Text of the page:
The Canucks front office has a very extensive scouting report on Matt Bartkowski, as both GM Jim Benning and assistant GM John Weisbrod watched the smooth-skating defenseman develop as a member of the Boston Bruins over the past few seasons. However, many Canucks fans are likely unfamiliar with the Pittsburgh native.
Before last season, Bartkowski looked to be on his way to establishing himself as a steady top-four defenseman at the NHL level. However, he took a step sideways in 2014-15, quickly finding himself in the doghouse of Boston head coach Claude Julien. When watching Bartkowski play, it isn’t hard to see what the 6-1 blue liner brings to the table – mobility, tenacity, and transition play. While his skating prowess hasn’t translated over to offensive production at the NHL level (Bartkowski is still in search of his first career NHL regular season goal), he will definitely help Vancouver in the transition game – an area that was exposed during the first round loss to Calgary.
Bartkowski does have a goal at the NHL level under his belt, and it came in the postseason a few years ago:
Let’s go back to Bartkowski’s 2014-15 campaign in Boston. He finished the season with just four assists in 47 games, and was a healthy scratch for extended periods of time. His lack of playing time definitely came as a surprise to both himself and to the Bruins – he was a mainstay in the team’s top four defensive rotation just one season before. In 2013-14, Bartkowski averaged close to 20 minutes of ice time per night while tallying 18 assists and a plus-22 rating in 64 games. Obviously most Bruins defensemen tend to have solid plus-minus ratings since they are such a strong even strength team, but Bartkowski’s numbers across the board indicated that he had established himself as a reliable 20-minute-a-night guy.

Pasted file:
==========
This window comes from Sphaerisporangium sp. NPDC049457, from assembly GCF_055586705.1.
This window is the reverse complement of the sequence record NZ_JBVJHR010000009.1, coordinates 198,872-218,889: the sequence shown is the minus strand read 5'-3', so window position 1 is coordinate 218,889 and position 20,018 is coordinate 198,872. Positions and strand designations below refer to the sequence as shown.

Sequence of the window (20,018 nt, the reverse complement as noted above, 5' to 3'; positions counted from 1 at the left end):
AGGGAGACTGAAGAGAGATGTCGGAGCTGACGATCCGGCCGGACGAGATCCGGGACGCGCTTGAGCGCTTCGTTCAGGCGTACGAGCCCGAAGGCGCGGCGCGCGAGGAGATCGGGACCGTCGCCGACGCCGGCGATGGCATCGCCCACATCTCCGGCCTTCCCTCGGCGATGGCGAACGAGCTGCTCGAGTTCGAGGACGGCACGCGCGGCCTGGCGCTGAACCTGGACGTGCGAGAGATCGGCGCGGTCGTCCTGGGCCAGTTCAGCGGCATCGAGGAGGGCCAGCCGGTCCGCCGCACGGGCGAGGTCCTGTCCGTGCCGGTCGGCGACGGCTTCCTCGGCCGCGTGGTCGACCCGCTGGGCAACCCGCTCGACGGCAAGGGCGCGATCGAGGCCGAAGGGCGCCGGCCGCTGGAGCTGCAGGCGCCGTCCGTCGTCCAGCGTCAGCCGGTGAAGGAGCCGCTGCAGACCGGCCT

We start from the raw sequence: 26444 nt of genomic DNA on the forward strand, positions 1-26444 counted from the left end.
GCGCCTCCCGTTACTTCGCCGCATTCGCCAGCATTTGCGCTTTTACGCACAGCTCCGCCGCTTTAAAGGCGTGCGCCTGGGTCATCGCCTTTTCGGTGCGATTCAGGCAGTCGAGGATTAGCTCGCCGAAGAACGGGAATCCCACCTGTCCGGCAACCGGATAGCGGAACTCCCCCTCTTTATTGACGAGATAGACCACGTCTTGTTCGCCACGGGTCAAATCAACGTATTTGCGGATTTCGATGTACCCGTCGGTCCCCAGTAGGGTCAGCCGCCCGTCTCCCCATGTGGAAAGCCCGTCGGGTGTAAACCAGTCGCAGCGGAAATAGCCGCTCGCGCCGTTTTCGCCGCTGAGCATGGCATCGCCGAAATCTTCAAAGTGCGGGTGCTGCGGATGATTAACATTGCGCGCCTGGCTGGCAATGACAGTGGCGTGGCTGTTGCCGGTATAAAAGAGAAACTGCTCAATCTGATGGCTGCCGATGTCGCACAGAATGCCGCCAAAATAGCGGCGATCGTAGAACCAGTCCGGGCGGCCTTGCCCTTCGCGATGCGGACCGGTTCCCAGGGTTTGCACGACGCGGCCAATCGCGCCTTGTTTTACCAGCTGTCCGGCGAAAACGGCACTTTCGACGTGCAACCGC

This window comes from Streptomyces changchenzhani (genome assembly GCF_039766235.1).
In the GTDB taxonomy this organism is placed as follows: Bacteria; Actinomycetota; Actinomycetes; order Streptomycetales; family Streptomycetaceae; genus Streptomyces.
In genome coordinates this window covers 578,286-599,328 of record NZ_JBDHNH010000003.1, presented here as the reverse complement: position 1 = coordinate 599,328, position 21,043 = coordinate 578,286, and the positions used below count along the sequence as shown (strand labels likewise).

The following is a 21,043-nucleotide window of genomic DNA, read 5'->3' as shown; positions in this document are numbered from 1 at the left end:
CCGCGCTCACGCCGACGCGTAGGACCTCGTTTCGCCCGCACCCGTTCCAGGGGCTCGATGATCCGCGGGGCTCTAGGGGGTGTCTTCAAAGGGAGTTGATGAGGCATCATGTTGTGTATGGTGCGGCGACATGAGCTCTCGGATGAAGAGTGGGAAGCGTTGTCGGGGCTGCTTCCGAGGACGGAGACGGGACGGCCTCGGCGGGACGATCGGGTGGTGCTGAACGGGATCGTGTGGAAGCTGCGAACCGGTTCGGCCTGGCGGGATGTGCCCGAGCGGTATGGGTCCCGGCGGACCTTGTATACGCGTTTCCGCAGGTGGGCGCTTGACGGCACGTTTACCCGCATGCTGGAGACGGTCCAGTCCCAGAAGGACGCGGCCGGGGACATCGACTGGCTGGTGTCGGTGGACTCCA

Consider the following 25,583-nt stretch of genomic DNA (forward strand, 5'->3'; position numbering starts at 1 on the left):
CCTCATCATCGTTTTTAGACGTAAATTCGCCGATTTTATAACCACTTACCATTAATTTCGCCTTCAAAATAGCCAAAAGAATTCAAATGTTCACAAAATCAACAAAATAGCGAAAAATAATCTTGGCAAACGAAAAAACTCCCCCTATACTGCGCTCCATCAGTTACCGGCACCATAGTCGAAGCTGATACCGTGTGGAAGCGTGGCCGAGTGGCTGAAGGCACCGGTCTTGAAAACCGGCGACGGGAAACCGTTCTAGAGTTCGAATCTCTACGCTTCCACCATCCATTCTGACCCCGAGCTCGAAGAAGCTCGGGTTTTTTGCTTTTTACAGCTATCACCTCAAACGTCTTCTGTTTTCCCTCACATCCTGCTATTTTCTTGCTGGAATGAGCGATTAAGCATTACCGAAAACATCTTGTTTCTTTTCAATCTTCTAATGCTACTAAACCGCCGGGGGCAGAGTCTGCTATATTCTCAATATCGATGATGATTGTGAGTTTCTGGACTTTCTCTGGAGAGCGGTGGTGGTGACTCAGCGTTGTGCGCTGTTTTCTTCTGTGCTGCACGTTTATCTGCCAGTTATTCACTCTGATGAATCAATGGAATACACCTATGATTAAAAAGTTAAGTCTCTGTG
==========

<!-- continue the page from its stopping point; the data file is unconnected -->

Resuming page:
So what happened last season? Here’s Bartkowski’s take, which he shared with the Province last week:
“I got in the doghouse and had to crawl my way out of it. It puts you in a tough spot. It doesn’t matter how many times it happens, it’s always going to be in the back of your head. But if you’re going to make a mistake, make it moving your feet or moving up on the fly. You can’t play passive.”
It all comes back to a loss of confidence. We have seen the same thing happen to defensemen here in Vancouver recently (more on that soon). The 27-year-old blue liner has plenty of motivation heading into the 2015-16 campaign, as he was only able to secure a one-year deal this summer. Perhaps Bartkowski wanted the opportunity to earn a larger contract next summer, but his job security beyond this season is nonexistent. He was essentially cast aside by the Bruins, who spent parts of five seasons developing him into an NHL defenseman.
As mentioned already, don’t expect Bartkowski to step in and light the lamp with any sort of regularity from the back end. Sometimes we have unreasonable expectations for defensemen that can skate well to put up huge offensive numbers, but skating with the puck and making plays with it in the offensive zone are two very different things. In terms of finding a player comparable for Bartkowski, a recent former Canuck (and another former Panther…) comes to mind – Keith Ballard. Bartkowski doesn’t skate quite as well as Ballard, but he has the same ability to get the puck up the ice quickly. He also uses his mobility to close gaps and to cover in the defensive zone – two areas that the Canucks will be counting on him this season. Vancouver will definitely be hoping to find better luck with Bartkowski than they did with Ballard, but that was another case of a player finding his way into a one-way doghouse.
Boston gave Bartkowski a similar one-year deal last season and he was unable to parlay it into a solid role with the club. He now finds himself playing in Vancouver, where he will guaranteed an opportunity to start in the top six. And, as we see time and time again with injuries on the back end, he will have many opportunities to play top-four minutes throughout the year, too.
Bartkowski knows what he needs to do to be successful – anchor the third pairing, contribute offense when he can, and play steady hockey for 15-18 minutes per game. Welcome to Vancouver.